Related video: Nicola Sturgeon says ‘there is corruption at the heart of Westminster’
It comes as Scotland’s first minister accused the UK government of being “corrupt” at its core, saying ongoing allegations of sleaze against the Conservatives may have been a “distraction” at Cop26 – but they at least “shone a light on issues that need to be resolved in Westminster politics”.
Meanwhile, Tory grandee Malcolm Rifkind – a Cabinet minister during those dramatic events in 1990 – issued a warning to the PM that he is in danger of becoming “a liability” to his party and of being toppled by his own MPs, as Margaret Thatcher was.
“I was in the Cabinet when [Ms] Thatcher was required to fall on her sword … no prime minister can assume they’re free from that risk,” he told The Independent, amid continued anger at Mr Johnson’s botched attempt to clear ex-MP Owen Paterson for breaching lobbying rules, which ended in a humiliating government U-turn.
Follow our live coverage below
Negotiators face ‘monumental challenge’ as Cop26 nears end
Alok Sharma has warned negotiators at Cop26 in Glasgow they face a “monumental challenge” to deliver a credible deal in the few days left.
There are fears that the crucial reference in Wednesday’s draft agreement – unprecedented in a UN climate document – to phasing out coal and ending subsidies for fossil fuels is unlikely to survive horse-trading as the deadline approaches, writes our political editor Andrew Woodcock.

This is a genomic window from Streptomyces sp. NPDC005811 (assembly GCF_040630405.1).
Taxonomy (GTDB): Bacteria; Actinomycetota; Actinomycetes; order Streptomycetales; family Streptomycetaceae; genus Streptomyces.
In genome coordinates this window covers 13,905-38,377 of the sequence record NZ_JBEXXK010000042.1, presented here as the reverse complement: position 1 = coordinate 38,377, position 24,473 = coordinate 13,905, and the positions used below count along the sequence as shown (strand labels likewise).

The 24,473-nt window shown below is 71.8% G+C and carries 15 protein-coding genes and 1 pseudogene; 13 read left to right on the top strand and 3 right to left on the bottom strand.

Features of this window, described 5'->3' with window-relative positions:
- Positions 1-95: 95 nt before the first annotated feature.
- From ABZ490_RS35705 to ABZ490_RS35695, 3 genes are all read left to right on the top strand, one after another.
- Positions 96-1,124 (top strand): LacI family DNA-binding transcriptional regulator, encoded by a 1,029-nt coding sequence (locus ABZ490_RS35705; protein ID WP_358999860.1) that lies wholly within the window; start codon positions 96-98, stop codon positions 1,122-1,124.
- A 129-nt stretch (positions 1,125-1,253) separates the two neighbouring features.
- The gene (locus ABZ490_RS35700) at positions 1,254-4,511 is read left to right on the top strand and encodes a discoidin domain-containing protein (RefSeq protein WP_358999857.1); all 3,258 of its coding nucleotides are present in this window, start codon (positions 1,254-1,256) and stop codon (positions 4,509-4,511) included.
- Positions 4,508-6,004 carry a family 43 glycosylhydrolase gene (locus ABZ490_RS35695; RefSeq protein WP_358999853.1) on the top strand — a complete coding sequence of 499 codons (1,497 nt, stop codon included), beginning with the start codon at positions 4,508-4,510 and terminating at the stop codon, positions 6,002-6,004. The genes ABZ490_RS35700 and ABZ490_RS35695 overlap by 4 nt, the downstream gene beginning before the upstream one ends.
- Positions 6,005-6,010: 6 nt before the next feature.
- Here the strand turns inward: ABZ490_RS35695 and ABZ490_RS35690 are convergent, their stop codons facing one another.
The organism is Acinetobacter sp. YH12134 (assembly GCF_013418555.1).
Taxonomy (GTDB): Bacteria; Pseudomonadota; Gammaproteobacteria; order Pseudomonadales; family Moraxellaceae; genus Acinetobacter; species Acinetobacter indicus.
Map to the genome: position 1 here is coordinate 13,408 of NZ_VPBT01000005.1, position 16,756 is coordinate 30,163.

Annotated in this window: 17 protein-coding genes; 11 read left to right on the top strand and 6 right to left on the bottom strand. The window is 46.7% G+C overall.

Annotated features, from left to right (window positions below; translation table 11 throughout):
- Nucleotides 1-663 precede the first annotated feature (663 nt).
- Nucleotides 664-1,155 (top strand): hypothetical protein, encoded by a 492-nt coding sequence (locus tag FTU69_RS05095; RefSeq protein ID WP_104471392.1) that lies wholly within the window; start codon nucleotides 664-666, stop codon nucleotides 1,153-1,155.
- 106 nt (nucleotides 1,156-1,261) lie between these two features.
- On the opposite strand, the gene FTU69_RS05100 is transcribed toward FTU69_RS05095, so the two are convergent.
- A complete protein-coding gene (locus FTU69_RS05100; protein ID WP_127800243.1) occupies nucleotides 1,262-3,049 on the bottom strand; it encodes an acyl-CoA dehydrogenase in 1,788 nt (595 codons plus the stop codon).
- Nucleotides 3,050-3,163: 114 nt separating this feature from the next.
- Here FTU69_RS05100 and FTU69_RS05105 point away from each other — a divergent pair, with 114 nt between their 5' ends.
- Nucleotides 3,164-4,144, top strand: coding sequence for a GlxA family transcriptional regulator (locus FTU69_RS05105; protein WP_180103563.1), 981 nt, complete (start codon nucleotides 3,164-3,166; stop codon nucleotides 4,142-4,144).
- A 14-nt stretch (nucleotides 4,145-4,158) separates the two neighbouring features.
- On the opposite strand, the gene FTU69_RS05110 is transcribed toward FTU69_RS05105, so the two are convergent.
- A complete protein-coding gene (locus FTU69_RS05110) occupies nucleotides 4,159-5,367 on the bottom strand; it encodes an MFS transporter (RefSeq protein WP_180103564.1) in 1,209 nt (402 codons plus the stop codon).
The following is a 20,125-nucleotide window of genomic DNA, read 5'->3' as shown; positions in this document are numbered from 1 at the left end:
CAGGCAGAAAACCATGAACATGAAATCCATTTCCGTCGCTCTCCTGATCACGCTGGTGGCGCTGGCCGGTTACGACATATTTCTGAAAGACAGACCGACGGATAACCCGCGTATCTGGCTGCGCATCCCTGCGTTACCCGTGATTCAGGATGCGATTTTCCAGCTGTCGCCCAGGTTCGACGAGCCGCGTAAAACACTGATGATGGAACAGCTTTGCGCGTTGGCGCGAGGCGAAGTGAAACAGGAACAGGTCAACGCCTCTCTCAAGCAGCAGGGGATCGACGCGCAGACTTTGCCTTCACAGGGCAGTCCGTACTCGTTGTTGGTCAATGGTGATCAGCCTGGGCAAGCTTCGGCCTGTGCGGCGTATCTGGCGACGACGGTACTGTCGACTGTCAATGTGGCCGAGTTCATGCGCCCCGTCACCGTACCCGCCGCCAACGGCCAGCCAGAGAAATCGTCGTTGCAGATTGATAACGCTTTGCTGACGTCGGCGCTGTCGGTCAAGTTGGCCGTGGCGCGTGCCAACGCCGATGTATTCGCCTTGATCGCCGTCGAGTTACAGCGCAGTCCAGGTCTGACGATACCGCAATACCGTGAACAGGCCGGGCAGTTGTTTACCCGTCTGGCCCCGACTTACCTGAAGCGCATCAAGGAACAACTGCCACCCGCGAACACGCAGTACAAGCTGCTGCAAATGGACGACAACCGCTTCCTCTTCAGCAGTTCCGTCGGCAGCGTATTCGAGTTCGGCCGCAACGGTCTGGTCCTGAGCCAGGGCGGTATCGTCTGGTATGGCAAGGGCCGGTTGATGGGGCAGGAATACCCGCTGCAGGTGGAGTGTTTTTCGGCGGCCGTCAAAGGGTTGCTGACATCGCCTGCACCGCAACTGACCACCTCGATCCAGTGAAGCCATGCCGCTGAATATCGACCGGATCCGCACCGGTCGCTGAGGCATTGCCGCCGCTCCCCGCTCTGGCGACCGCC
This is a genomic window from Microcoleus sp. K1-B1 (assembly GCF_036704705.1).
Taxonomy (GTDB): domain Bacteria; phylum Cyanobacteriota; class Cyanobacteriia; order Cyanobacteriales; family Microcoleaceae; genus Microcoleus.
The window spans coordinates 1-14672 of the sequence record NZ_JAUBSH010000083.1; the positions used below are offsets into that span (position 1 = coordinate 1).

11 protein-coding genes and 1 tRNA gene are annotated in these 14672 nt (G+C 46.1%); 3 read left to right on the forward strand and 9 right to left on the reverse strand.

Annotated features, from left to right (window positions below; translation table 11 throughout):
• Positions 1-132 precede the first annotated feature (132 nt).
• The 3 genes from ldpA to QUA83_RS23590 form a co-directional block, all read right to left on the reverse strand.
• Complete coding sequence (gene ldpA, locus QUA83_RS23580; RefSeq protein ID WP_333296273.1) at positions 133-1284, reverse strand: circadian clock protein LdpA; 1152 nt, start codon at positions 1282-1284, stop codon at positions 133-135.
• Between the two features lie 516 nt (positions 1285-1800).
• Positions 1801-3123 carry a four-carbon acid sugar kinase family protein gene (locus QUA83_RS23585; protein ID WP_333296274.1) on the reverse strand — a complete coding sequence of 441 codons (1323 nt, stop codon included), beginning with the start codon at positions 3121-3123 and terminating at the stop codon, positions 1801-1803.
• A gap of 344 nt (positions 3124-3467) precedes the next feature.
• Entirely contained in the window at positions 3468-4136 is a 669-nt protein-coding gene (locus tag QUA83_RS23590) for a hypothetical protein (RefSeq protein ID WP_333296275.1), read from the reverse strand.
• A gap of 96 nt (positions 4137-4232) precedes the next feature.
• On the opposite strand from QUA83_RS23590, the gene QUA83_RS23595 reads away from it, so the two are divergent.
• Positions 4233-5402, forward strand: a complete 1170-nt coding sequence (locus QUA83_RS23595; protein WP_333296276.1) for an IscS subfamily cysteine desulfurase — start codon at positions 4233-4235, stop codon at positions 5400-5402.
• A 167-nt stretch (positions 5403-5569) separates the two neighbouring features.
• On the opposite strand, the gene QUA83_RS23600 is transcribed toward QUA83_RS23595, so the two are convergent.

It comes after UN secretary general Antonio Guterres today said the goal of limiting global warming to 1.5C is “on life support”.
Sam Hancock11 November 2021 19:05
Watch: Prince Charles reassures man Queen is ‘alright’
‘She’s alright’: Prince Charles reassures man over Queen’s health in Brixton
Sam Hancock11 November 2021 18:45
How the Blair and Brown documentary was made
Liz Mermin, director of episode two of the BBC’s Blair & Brown: The New Labour Revolution, which covered the 1997 election victory and the peace settlement in Northern Ireland, has discussed the unusual conditions in which the series was made.
First, the programmes were made without knowing if Gordon Brown would take part. Then, “just as he said yes, finally” at about this time last year, the second lockdown started.
That is why, as one of the consultants on the project, along with Prof Jon Davis and Mary Ann Sieghart, The Independent’s John Rentoul saw several rough cuts of episodes without Brown. They lacked the tension of the central relationship, with Brown represented on screen by Ed Balls, Charlie Whelan, Stewart Wood, Tom Fletcher and Sue Nye.
John explains the rest in this fascinating piece:
Sam Hancock11 November 2021 18:25
Rayner ‘still waiting for answers’ from PM
Labour’s deputy leader Angela Rayner has called out Boris Johnson for failing to respond to concerns she raised about cuts to the Ministry of…